Gothic horror sounds like the antithesis of romance, but the dark and brooding genre is very appealing to fans of paranormal romance and urban fantasy. A very modern example of gothic horror on television is Supernatural. The show uses a mixture of the modern monster hunter versus the dark gothic horrors from ghosts to demons to vampires and more. In fact, the very first episode of the series embraced the lone woman in the dark who needed saving in the very first episode, albeit as a ‘Woman in White’ rather than as a heroine. Other notable differences are the fact that Supernatural features two male leads, the brothers Winchester, who do have romantic entanglements that end badly as often as they end well. In season four, for example, the brothers were entangled with a demon and an angel respectively. Ten years in, the only certainty in the life of the Winchester brothers is that it is uncertain and their fraternal connection has survived heaven, hell, and everything in between.
Making Gothic Romance Work in the Modern Setting
In most gothic horror with romance, the romance most often ends in tragedy. Frankenstein offers a look at how the romance of Victor and his love ends horribly. While Frankenstein does not focus solely on the relationship of the two characters, it does show how Victor’s monstrous actions affect his family and ultimately kill his love.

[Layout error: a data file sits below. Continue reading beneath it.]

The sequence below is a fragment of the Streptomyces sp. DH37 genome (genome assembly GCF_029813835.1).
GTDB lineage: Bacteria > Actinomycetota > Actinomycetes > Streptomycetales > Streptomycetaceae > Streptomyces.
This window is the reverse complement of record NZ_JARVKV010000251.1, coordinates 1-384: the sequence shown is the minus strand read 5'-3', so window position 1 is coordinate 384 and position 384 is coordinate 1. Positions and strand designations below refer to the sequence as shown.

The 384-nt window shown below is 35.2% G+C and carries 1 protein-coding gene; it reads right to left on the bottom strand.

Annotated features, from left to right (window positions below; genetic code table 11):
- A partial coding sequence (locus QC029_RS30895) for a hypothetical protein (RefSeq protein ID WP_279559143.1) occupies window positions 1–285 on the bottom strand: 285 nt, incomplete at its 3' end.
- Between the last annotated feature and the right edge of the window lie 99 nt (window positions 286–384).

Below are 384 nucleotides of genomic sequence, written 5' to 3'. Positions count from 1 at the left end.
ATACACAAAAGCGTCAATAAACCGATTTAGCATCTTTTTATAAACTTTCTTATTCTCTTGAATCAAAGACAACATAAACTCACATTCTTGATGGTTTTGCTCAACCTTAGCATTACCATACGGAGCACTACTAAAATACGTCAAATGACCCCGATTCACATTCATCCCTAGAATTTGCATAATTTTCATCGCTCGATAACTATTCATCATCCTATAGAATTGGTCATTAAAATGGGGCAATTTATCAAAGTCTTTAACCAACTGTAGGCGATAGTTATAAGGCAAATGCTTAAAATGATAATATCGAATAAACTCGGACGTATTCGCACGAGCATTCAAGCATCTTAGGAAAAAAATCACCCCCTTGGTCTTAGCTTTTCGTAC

Fans of Buffy the Vampire Slayer will definitely recognize the gothic horror influences in that show. None of Buffy’s relationships end well. Her love for Angel must remain unrequited or he turns into the monster Angelus. Spike’s love for Buffy is unrequited, despite the fact that they form a close bond and he even goes so far as to earn a soul for his own redemption and sacrifices himself to save her. In the end, Buffy is alone amongst many and one is left to ponder whether she will ever be able to find a love that does not end in tragedy.
Horror, Romance and Angst
In comic books, the concept of gothic horror and romance remains firmly alive. More often than not, the hero and the heroine do not live happily ever after. The ongoing nature of serials precludes the HEA and lends itself more to the tragic romance such as that experienced by Alison and Nathan on Eureka. The show was science fiction, but the gothic level of romantic tragedy that exists when Nathan sacrifices himself on his wedding day to save the town cannot be denied.
More recently, I watched The Book Thief with my daughter. She’d read the book earlier this year and to say the film didn’t have a happy ending wouldn’t be entirely true, and yet it is through such utter tragedy that we learn the real value of things: such as friendship, love, and yes, loss.
The deep and passionate response to all of these suggests that romance audiences do not just crave the HEA. Sure they want it, but they are also touched by the sublime stories that explore the darker, passionate side of the human psyche.
Do you enjoy gothic horror and romance? Would you read a story knowing that at the end there is only tragedy awaiting the couple you rooted for?